New cab­i­net to be in of­fice by June if polls held in Feb


The Nation - - FRONT PAGE -

A NEW CAB­I­NET is ex­pected to as­sume of­fice by June next year, though the junta will re­tain full pow­ers un­til the new gov­ern­ment is sworn in, Deputy Prime Min­is­ter Wissanu Krea-ngam said yes­ter­day.

The Elec­tion Com­mis­sion (EC), mean­while, is ex­pected to hold the na­tional elec­tion on Fe­bru­ary 24, though it can only make the an­nounce­ment af­ter the law on MP elec­tions goes into ef­fect next month, Wissanu added.

He ex­plained that the date of the polls could not be brought for­ward be­cause a lot of prepa­ra­tions needed to be made.

“So far no other dates have been men­tioned [by rel­e­vant agen­cies for the na­tional vote],” he added.

He was speak­ing at a press con­fer­ence at Gov­ern­ment House.

Wissanu, who is in charge of the gov­ern­ment’s le­gal af­fairs, said that af­ter the or­ganic law on MP elec­tions takes ef­fect on De­cem­ber 11, an elec­tion must be held within 150 days or lat­est by May 9.

If the elec­tion is held on Fe­bru­ary 24, then the EC will have to an­nounce the re­sult within 60 days, or no later than April 24, and the new Par­lia­ment will have to be con­vened within 15 days, or no later than May 8.

Af­ter that, the new prime min­is­ter will be se­lected, who will then ap­point his or her Cab­i­net. As soon as the new Cab­i­net is sworn in be­fore the HM the King, the cur­rent Cab­i­net and the NCPO will cease to ex­ist, ac­cord­ing to Wissanu.

“The new Cab­i­net will have to an­nounce its poli­cies to Par­lia­ment within 15 days of be­ing sworn in, which should hap­pen in June 2019,” he said.

As for the in­cum­bent min­is­ters, Wissanu said they would need to re­tain their po­lit­i­cal neu­tral­ity and avoid us­ing their po­si­tion to ben­e­fit any po­lit­i­cal par­ties or politi­cians. Re­gard­ing the four Cab­i­net mem­bers who have be­come ex­ec­u­tives of the Palang Pracharat Party, the deputy PM said they must care­fully man­age their time at work, and state as­sets and per­son­nel can­not be used for the ben­e­fit of their party, he added.

Mean­while, once the or­ganic law goes into ef­fect, the EC is re­quired to sub­mit a de­cree call­ing for the elec­tion of MPs, which the Cab­i­net will have to get roy­ally en­dorsed, the deputy PM said.

Once the royal ap­proval is given, the EC has to set the dates for elec­tion and can­di­date ap­pli­ca­tion, among other things.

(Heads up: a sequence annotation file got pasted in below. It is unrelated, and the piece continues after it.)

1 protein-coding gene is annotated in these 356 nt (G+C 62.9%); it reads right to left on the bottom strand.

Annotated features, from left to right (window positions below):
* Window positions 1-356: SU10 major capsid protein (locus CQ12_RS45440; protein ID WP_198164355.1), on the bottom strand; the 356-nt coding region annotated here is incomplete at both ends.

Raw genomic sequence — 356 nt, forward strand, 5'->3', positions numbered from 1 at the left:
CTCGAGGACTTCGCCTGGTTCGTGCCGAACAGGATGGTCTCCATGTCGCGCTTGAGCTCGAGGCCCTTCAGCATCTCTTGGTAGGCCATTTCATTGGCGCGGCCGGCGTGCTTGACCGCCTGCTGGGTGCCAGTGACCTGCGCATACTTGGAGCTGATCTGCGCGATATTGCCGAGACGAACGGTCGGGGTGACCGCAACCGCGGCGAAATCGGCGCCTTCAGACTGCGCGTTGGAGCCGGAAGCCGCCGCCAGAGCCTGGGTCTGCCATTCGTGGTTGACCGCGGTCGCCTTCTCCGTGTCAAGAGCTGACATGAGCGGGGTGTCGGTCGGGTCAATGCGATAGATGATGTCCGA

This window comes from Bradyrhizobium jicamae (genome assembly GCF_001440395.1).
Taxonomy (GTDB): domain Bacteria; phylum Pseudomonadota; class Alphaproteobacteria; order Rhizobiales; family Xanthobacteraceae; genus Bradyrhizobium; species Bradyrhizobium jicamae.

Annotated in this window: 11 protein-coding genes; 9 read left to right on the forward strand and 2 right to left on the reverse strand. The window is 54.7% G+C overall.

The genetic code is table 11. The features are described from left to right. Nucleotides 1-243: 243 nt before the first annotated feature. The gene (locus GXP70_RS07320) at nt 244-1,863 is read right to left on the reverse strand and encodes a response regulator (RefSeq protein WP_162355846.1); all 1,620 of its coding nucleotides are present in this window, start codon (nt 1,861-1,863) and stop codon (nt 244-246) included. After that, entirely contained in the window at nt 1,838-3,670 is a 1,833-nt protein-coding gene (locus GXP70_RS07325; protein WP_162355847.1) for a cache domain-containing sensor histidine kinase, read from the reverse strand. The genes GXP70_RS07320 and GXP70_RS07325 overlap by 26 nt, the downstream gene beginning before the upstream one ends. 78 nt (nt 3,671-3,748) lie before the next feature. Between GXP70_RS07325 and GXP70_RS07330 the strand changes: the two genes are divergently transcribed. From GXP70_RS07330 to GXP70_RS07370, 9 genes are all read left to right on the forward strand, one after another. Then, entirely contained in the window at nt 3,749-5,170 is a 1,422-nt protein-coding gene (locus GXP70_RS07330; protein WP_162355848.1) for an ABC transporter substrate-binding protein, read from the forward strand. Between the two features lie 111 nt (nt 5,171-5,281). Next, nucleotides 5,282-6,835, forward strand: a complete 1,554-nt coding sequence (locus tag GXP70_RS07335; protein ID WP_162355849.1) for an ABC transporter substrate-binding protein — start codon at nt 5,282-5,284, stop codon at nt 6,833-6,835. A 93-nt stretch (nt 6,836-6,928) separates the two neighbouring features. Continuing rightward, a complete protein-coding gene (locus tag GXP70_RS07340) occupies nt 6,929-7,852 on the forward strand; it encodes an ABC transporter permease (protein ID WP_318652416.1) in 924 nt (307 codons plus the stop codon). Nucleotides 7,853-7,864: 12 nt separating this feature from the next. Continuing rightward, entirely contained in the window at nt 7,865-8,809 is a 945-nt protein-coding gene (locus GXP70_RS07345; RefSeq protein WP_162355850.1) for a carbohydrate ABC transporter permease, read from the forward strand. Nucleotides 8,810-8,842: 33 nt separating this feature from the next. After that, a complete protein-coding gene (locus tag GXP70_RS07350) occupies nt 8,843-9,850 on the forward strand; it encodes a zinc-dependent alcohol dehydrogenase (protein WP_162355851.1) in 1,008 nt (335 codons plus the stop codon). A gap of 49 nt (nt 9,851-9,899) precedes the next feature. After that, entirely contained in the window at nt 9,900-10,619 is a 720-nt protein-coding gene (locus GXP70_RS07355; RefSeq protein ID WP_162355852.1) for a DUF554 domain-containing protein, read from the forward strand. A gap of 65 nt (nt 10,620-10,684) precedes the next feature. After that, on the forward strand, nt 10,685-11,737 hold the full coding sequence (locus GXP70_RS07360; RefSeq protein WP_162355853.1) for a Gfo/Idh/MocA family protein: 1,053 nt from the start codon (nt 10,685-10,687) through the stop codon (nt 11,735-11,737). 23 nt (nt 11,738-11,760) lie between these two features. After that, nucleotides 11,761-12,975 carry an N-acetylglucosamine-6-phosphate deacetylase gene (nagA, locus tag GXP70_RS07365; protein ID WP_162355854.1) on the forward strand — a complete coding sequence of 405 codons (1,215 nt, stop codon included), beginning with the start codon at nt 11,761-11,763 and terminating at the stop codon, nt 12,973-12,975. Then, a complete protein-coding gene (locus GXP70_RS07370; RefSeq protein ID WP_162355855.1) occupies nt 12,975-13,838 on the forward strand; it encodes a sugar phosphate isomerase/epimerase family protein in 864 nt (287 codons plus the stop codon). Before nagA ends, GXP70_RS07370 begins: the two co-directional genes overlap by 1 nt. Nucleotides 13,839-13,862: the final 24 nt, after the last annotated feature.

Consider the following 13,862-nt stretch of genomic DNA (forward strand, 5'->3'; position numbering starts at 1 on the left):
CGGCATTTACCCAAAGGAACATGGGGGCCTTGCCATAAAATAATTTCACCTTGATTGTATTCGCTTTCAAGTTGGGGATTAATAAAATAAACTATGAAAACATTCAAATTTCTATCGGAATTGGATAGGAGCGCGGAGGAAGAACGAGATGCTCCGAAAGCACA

Wissanu said af­ter the elec­tion de­cree is is­sued, the rul­ing Na­tional Coun­cil for Peace and Or­der (NCPO) should lift all re­stric­tions on po­lit­i­cal ac­tiv­i­ties to pave the way for par­ties to start cam­paign­ing.

As for the sta­tus of this junta-led gov­ern­ment, the deputy PM said it would re­main in full power un­til a new Cab­i­net is sworn in.

He ex­plained that un­like its elected pre­de­ces­sors, this post-coup ad­min­is­tra­tion is not a care­taker, be­cause it will not cease to ex­ist.

A gov­ern­ment ceases to ex­ist when a prime min­is­ter is dis­qual­i­fied, the en­tire Cab­i­net re­signs, the House of Rep­re­sen­ta­tives is dis­solved or the ad­min­is­tra­tion com­pletes its term. None of these con­di­tions ap­ply to this gov­ern­ment.

“A tran­si­tional clause [of the Con­sti­tu­tion] states that the Cab­i­net in of­fice be­fore the pro­mul­ga­tion of the 2017 Con­sti­tu­tion will con­tinue work­ing un­til a new Cab­i­net is sworn in be­fore the King,” Wissanu said.

The deputy PM also an­nounced the sched­ule of events in the run-up to the elec­tion and af­ter the na­tional vote. He said the cal­en­dar was drafted af­ter con­sul­ta­tion with rel­e­vant agen­cies, in­clud­ing the EC and the Con­sti­tu­tion Draft­ing Com­mis­sion.

Wissanu was ear­lier told by Prime Min­is­ter Prayut Chan-o-cha to ex­plain the rel­e­vant laws and the time­line in re­la­tion to the up­com­ing elec­tion to the me­dia.

Sep­a­rately, Prakit Siri­wat­tanaket, vice pres­i­dent of Kasikorn Se­cu­ri­ties, said in­vestors were dis­ap­pointed about the un­clear elec­tion time­line an­nounced by Wissanu yes­ter­day, re­sult­ing in smaller gains in the Stock Ex­change of Thai­land In­dex.

He said some of the larger gains made in the morn­ing dis­si­pated in af­ter­noon trade and the mar­ket closed at 1,681.73 points, up 0.38 per cent.

Ear­lier yes­ter­day, Deputy Pre­mier Prawit Wong­suwan said for­eign or­gan­i­sa­tions who wanted to send ob­servers to the next elec­tion can seek per­mis­sion, adding that the gov­ern­ment will con­sider whether it should in­vite a for­eign agency to ob­serve the polls.

For­eign Min­is­ter Don Pra­mud­winai had pre­vi­ously voiced op­po­si­tion to the idea of hav­ing for­eign or­gan­i­sa­tions ob­serve the elec­tion.

He main­tained that the polls could be ob­served by lo­cals to en­sure a free and fair elec­tion. Politi­cians and crit­ics have called for for­eign ob­servers for the sake of cred­i­bil­ity.

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